I was shocked when the HR rep. told me, confidentially of course, to rate her lower. The logic was, that she had missed out on several projects and the appraisals are based on one’s performance in the last 4 quarters. Since the department has allotted budgets, this way those teammates who had worked hard in the last 4 quarters would get better raise.

This is an MNC , BTW, routinely called one of the best places to work for in the world!! I told the rep. off curtly and lectured her about how it was illegal to discriminate against women because they have been pregnant. I still kick myself for not lodging a formal complaint against the HR rep.

One of my best friends who has spent 18 years in HR in different industries in Mumbai told me that this is not an unusual sentiment.

This incident has stayed with me since it forced me to examine what truly is the cost of motherhood. And I mean the cost in hardcore commercial terms that I have seen in corporate India over the last ten years. I work in an industry that is more liberal than most, has several women in senior positions, by nature encourages freelance options, is dominated by some of the world’s topmost MNCs.

But what I see is nothing short of blatant sexism when it comes to mothers.

A disclaimer : I am talking about upper middle class, educated, urban Indian women who go out to work in organized private workplaces and get paid monthly salaries.

Mothers account for most of the Gender Wage Gap.

The infamous ‘mommy track’ is around us all to see, especially in India.

Since employers believe that mothers do not prioritize their job, mothers are routinely neglected for plum projects. Assignments that are challenging and would ultimately result in promotions/ raises.

Most workplaces do not want to invest in employees who have demanding priorities, like kids.

Mentoring and opportunities that are critical to growth from middle to senior management are rare for women in general, but more so for women with kids.

The invisible social code dictates that women should be happy to have a ‘flexible job’ that allows them to ‘balance’ their family life, mainly kids.

Many women themselves say that they prefer it. But how much of it is ‘choice’?

In absence of real options it seems like a compulsion. If men truly contributed equally to kids’ growth, would mothers hesitate to seek professional growth? (Numbers from truly gender progressive countries like Sweden suggest women continue to grow professionally at all stages thanks to a responsible childcare and social attitudes towards equal parenting.)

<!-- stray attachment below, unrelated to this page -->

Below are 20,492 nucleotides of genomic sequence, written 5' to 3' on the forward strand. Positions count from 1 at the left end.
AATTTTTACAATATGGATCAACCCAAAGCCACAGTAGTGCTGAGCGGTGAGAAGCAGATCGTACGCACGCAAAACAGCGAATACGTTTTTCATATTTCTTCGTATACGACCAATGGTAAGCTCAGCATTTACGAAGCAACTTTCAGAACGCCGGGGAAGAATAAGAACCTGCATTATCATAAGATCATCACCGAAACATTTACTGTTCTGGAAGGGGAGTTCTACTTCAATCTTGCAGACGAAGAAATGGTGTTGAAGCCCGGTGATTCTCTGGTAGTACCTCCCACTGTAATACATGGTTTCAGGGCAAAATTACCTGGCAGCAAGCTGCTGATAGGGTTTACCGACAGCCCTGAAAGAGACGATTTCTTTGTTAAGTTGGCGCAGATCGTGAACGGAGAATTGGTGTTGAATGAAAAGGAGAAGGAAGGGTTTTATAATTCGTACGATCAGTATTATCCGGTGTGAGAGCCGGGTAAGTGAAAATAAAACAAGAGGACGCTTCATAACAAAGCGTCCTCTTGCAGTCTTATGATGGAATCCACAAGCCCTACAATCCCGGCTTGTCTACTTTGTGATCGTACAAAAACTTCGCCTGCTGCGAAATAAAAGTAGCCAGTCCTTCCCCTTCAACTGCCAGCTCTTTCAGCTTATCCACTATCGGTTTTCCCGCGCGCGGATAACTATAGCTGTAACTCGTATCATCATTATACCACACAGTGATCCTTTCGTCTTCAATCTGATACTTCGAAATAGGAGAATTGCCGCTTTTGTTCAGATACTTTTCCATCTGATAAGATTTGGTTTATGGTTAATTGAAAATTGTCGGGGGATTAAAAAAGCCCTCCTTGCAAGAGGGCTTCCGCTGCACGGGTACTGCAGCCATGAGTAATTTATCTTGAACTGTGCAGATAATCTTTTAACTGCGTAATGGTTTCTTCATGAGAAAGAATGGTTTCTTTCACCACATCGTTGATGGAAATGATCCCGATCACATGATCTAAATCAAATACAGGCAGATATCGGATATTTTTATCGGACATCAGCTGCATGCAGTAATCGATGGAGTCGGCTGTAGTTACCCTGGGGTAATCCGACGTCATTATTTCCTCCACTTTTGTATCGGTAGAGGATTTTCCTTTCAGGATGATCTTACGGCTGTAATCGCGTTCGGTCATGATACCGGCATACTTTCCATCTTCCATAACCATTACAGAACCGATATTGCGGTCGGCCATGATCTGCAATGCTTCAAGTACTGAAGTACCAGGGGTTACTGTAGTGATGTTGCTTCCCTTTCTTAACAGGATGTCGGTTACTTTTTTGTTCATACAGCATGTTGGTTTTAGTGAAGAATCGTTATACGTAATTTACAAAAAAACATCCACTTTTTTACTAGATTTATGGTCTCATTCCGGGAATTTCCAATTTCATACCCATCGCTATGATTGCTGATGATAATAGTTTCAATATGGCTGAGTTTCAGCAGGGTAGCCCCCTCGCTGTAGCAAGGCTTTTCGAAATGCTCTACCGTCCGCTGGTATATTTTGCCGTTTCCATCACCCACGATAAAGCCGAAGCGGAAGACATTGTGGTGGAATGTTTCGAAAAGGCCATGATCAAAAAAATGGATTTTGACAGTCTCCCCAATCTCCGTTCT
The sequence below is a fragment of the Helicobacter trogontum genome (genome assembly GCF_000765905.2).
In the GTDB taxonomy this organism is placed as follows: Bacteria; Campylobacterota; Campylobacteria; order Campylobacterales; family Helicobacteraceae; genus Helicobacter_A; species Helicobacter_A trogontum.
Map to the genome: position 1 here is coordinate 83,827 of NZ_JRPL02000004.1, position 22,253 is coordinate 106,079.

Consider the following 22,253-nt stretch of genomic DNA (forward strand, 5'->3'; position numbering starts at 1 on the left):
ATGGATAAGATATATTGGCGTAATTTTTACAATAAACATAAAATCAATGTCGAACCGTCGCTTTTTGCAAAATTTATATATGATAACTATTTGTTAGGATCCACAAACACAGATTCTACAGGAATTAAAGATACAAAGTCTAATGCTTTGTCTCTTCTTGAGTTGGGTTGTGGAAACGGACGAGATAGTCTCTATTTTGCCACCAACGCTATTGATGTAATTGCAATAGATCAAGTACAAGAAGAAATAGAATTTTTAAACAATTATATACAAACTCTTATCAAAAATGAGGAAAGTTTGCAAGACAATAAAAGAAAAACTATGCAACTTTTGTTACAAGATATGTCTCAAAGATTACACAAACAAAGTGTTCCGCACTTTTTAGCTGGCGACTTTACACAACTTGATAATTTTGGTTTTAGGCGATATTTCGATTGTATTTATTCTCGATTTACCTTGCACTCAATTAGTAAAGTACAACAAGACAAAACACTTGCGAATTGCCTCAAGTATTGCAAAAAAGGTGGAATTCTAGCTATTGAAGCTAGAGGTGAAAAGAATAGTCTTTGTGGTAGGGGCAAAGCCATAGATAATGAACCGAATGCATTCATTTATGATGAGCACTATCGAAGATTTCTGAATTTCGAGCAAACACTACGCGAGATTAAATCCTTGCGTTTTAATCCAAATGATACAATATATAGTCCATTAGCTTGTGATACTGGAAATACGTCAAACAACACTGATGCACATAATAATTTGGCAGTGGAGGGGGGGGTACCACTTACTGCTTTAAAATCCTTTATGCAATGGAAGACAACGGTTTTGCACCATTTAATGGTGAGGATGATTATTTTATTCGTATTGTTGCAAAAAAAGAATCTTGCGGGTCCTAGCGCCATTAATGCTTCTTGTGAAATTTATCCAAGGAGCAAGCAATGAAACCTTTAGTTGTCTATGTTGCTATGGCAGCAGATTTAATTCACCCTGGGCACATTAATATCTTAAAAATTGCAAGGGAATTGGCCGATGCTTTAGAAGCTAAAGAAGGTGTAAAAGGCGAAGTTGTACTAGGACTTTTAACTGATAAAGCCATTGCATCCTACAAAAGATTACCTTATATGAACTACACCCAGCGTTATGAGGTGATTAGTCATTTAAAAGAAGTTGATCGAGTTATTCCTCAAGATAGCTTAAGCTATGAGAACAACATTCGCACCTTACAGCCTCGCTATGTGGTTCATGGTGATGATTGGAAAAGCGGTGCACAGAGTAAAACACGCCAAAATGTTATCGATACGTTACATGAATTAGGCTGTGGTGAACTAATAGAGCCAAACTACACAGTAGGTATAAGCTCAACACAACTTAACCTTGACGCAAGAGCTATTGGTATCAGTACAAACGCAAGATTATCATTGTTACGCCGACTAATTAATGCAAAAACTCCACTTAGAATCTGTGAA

This of course means huge gap in the salaries between men and women, typically in their late twenties/ early thirties. This is the time when missus is busy keeping work-life balance for ‘her’ kids, while husband is busy climbing the ladder.

And why don’t as many men want to spend time with their kids? Many of my freelancer colleagues are men, and care for their kids’ daily school-play- classes routine. And I believe them when they say that even on weekends and holidays it is almost always women who ‘choose’ to spend time with kids on activities.

Since men around the world do not have to bother about ‘work-life’ balance, is it any wonder that they get to be the leaders in workplaces??

The increasing gap of salaries between spouses also means that when required, it is the woman who drops off the job market since her husband is making more than her. Not to mention, has a better chance of professional growth in future. So it is always the woman who is stay at home parent, and even if it is her choice, the choice is drafted by the social code.

The cost ( or benefit!!)of motherhood can not be calculated only in terms of money, I understand that. Neither is success in corporate world the only parameter of growth. Hell, success in corporate life has virtually nothing to do with talent , we all know that. We also know the glass ceiling applies to all women, all over the world and not just mothers.

But mothers loose out more if they are ambitious and want to go up the ladder. And let us not talk about a few women who rule the boardrooms. They are exceptions that prove the rule: Corporates care very little to groom and mentor mothers for professional growth.

So I think the next time corporates celebrate mother’s day with silly gift hampers from Body Shop, we should all ask them to shut up and pull themselves really up, heh?